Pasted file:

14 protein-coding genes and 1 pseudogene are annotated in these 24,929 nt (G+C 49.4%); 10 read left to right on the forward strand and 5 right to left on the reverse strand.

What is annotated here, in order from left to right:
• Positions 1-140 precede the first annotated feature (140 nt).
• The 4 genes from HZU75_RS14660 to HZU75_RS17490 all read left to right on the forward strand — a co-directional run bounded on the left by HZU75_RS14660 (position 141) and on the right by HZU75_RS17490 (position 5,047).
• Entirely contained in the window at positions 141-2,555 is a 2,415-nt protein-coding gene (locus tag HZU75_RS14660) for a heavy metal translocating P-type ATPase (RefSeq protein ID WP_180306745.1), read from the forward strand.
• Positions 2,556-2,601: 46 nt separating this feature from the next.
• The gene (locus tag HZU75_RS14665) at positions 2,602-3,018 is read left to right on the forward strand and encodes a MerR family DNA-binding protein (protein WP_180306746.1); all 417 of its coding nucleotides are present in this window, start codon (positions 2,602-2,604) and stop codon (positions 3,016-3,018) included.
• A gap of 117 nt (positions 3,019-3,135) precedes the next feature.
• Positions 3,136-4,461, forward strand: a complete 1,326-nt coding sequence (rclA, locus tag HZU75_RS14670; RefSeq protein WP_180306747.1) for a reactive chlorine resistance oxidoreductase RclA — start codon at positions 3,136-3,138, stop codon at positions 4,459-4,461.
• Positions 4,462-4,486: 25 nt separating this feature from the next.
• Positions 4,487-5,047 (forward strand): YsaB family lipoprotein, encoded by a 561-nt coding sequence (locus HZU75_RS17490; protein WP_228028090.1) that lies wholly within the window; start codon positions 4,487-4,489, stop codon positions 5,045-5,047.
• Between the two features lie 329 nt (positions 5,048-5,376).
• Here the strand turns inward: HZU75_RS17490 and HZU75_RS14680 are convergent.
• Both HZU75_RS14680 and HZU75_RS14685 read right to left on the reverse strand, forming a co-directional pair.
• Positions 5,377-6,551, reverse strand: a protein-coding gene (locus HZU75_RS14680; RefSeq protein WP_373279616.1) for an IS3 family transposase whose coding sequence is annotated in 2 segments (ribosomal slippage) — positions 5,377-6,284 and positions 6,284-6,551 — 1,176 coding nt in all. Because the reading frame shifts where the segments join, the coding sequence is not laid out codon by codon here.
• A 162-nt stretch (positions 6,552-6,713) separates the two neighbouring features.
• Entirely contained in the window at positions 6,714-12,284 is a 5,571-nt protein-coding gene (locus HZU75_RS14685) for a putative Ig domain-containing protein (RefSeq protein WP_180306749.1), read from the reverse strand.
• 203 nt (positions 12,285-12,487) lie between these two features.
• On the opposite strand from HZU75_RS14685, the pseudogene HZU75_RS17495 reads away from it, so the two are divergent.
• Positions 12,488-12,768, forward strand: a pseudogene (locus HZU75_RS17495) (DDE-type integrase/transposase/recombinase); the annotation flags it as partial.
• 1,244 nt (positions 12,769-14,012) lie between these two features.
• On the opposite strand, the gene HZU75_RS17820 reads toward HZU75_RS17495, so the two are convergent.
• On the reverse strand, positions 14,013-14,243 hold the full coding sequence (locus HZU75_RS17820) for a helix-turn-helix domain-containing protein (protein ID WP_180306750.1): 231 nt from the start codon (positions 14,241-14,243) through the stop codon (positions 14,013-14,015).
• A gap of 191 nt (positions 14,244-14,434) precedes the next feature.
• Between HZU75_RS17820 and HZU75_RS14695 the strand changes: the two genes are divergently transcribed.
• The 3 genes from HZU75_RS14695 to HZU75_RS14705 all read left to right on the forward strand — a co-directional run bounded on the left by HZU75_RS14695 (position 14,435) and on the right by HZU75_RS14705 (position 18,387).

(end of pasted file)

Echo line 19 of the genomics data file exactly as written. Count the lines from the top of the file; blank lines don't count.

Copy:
• On the opposite strand from HZU75_RS14685, the pseudogene HZU75_RS17495 reads away from it, so the two are divergent.